Why Are Shoes Called Sneakers?

November 16, 2022

A pair of Converse All-Star sneakers

Everyone has probably owned a pair of these shoes to wear for day-to-day activities or a sporting event. I’m talking about sneakers, the footwear of choice for those on the go in one form or another. But where did the term sneakers come from, and was it really about sneaking?

The origin of the footwear we know as sneakers had its beginnings in an 1862 book titled, Female Life in Prison, By a Prison Matron. In the first volume of the two-volume set of books written by Frederick Robinson about prison life for females in England in the 19th century, Robinson uses the word “sneaks” to refer to the shoes the guards (matrons) use in the prison. Here’s the quote from the original text.

The night-officer is generally accustomed to wear a species of India-rubber shoes or goloshes. These are termed “sneaks” by the women. (Female Life in Prison, 1862)

The use of the word “sneak” didn’t start here, however. The word itself has been around since the 16th century to mean essentially the same thing as it does today, such as to move stealthy or act in a furtive manner, but this 1862 reference was the first to refer to a type of shoe.

Another book out of England twelve years later also referenced the “sneak” as a shoe. James Greenwood wrote the book, In Strange Company, in 1874, and referred to a sneak as a shoe with a canvas top and India-rubber sole. By the turn of the century, the word sneaker was commonly being used in the United States.

The sneaker actually started out as something known as the sand shoe. It was manufactured by the Liverpool Rubber Company in the 1830s. It too had a canvas upper with a rubber bottom. These shoes eventually got the nickname plimsoll shoes in the late 1800s and were named as such because of the Plimsoll line, a line on a ship that indicates the safe, legal load to be carried on a ship. The horizontal band that joined the upper to the sole resembled this line. Incidentally, the Plimsoll line was named for the man who devised it, Samuel Plimsoll.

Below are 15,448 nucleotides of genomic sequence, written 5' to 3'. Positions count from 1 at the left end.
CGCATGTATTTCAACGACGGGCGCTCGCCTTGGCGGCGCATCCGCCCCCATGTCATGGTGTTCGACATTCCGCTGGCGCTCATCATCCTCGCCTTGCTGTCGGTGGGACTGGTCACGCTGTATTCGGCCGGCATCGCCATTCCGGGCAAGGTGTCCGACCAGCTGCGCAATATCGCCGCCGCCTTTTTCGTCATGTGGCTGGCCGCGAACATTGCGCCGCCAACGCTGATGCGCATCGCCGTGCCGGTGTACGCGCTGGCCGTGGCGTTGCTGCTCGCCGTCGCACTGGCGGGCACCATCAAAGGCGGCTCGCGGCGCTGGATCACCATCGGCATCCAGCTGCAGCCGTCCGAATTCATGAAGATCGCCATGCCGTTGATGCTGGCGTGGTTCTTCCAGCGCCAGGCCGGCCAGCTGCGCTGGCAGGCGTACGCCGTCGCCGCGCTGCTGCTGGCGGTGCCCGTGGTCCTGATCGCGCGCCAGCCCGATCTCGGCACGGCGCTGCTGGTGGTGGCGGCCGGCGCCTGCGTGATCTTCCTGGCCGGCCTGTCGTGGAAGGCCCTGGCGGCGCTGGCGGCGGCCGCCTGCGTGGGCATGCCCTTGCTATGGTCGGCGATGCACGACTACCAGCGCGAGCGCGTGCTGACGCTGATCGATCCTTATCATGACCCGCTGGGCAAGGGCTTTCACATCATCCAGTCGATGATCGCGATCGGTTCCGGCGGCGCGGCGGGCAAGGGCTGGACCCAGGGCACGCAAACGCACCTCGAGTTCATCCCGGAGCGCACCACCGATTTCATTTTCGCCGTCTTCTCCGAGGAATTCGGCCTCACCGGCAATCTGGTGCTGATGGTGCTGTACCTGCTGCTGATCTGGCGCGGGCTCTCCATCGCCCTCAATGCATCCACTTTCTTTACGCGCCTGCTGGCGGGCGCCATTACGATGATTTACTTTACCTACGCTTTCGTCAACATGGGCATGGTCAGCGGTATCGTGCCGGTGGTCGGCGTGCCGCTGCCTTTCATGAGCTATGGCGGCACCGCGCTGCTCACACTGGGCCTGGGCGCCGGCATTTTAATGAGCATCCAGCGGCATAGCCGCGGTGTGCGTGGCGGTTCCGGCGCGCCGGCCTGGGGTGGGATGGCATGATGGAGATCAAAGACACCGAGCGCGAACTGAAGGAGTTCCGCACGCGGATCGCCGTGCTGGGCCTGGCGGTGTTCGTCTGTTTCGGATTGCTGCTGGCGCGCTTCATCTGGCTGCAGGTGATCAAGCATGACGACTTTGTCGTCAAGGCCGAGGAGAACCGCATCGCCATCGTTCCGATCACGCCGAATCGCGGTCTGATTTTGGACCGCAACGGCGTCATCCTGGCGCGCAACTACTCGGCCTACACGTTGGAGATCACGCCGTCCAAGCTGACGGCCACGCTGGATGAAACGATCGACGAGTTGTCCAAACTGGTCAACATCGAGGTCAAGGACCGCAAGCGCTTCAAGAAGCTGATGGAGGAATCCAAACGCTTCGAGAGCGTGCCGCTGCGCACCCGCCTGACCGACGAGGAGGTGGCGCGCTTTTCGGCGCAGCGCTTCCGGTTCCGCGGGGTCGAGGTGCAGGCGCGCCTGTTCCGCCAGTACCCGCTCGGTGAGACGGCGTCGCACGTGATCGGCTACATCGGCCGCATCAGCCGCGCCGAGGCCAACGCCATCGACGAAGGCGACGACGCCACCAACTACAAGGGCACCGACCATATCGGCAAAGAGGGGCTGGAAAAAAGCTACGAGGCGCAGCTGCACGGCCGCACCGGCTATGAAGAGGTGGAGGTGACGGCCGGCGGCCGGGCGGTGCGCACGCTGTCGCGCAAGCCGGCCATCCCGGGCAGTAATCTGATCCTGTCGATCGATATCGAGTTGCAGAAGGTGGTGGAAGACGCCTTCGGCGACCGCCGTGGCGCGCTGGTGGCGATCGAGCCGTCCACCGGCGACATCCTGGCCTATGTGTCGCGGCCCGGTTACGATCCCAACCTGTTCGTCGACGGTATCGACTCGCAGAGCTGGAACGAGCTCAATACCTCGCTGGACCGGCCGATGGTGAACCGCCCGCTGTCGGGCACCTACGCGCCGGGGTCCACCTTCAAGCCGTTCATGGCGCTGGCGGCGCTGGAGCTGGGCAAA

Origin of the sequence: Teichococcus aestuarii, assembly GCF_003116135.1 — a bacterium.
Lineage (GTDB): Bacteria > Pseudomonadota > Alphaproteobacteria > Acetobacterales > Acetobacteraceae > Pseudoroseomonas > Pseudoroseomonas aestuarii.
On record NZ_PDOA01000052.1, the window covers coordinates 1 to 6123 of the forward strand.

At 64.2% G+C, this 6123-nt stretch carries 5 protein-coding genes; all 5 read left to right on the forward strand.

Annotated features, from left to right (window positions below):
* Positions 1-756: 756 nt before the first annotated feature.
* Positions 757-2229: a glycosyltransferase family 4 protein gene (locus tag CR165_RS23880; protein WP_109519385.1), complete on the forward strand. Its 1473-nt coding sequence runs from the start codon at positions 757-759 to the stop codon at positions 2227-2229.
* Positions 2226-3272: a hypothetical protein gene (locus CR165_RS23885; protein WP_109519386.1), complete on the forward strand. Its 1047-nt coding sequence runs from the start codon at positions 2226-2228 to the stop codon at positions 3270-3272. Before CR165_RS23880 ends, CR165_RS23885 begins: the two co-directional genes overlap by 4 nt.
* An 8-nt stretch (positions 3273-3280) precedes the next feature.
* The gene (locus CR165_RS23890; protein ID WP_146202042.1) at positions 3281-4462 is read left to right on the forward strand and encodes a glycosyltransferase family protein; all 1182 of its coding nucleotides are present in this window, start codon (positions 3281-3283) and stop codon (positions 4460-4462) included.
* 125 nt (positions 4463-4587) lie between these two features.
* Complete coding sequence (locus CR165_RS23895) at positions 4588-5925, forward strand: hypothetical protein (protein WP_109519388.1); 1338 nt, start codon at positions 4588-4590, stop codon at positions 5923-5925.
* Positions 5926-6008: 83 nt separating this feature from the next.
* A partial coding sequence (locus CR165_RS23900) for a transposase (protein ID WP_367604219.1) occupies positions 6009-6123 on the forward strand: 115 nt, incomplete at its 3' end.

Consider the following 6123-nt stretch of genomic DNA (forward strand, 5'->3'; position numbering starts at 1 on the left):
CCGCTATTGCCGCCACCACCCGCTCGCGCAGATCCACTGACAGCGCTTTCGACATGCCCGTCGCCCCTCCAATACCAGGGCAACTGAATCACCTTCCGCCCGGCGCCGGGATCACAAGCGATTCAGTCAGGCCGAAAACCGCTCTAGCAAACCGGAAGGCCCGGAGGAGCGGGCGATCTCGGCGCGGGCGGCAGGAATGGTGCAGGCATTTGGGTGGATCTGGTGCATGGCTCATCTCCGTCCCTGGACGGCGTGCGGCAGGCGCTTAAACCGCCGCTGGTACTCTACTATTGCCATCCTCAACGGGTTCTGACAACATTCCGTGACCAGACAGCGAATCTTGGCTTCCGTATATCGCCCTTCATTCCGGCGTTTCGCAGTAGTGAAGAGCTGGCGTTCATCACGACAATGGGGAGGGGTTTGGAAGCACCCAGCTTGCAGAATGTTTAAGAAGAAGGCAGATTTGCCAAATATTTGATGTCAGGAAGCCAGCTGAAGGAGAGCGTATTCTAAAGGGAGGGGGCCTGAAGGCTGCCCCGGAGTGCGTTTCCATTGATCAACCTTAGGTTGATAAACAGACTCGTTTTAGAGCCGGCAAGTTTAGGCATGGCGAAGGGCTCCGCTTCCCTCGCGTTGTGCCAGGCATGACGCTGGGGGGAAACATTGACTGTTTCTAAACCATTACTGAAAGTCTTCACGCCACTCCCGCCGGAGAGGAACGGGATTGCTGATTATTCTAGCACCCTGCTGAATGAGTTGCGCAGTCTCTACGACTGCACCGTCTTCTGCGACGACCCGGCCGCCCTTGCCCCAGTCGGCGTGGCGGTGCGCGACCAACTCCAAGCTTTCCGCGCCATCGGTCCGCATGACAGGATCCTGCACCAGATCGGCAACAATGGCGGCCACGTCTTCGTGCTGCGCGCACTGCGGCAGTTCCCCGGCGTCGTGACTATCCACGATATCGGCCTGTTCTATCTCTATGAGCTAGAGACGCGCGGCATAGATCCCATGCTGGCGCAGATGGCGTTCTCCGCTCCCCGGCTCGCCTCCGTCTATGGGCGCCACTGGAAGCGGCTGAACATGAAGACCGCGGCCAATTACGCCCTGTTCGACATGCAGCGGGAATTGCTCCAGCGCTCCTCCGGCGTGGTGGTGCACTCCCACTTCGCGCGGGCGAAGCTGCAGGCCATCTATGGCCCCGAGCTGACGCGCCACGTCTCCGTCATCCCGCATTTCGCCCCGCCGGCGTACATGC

While these shoes became to be known as plimsolls, their modern usage in the UK today are trainers. The term sneaker somehow found its way across the Atlantic and became the word for this type of shoe in North America.

In the US, the sneaker gained popularity with the Keds brand that was manufactured by US Rubber in 1917. The original name was going to be Peds, but another company had already trademarked it. Keds, and later Converse with their iconic Chuck Taylor sneakers, dominated the sneaker market after this time.

There have been claims, however, that Keds were the first sneakers. An often-cited reference was from an advertising agent named Henry Nelson McKinney who supposedly coined the use of the term “sneakers” in 1917 to describe how quiet the shoes were. This, in fact, was found to be false by Andrew Adams Newman of the New York Times.

Newman discovered that the use of the word “sneakers” had been used in the US as far back as 1887. He found that the Boston Journal of Education had referenced sneakers with the statement, “It is only the harassed schoolmaster who can fully appreciate the pertinency of the name boys give to tennis shoes — sneakers.” A further search discovered that ads for tennis shoes were even being referred to as sneakers in 1889. It became apparent then that the term sneaker was already being readily used in the US before Keds began to dominate the market.

Bonus: Why Are Detectives Called Gumshoes?

While a gumshoe refers to a rubber-soled shoe worn by a detective, and later to refer to a detective, the association is still unclear. The first reference was in 1863, but it didn’t have anything to do with detectives. It instead referred to rubber shoes used in water.

The first mention of it being associated with detective work was in 1906, in a book by Alfred Henry Lewis titled Confessions of a Detective. It’s thought that since the rubber-soled shoes were quiet, this associated it with detective work, but there is nothing that specifically explains why detectives are known as gumshoes.

Sources: Hathi Trust, Textiles in Sport, Inventors About.com, Word Detective, Dr. Pribut, Online Etymology, New York Times, Take Our Word For It

About the author 

Daniel Ganninger - The writer, editor, and chief lackey of Knowledge Stew, the author of the Knowledge Stew line of trivia books, and editor of Fact World and the Knowledge Stew sister site on Medium, our ad-free subscription sites. I hope you learn many new things here that add to your knowledge.

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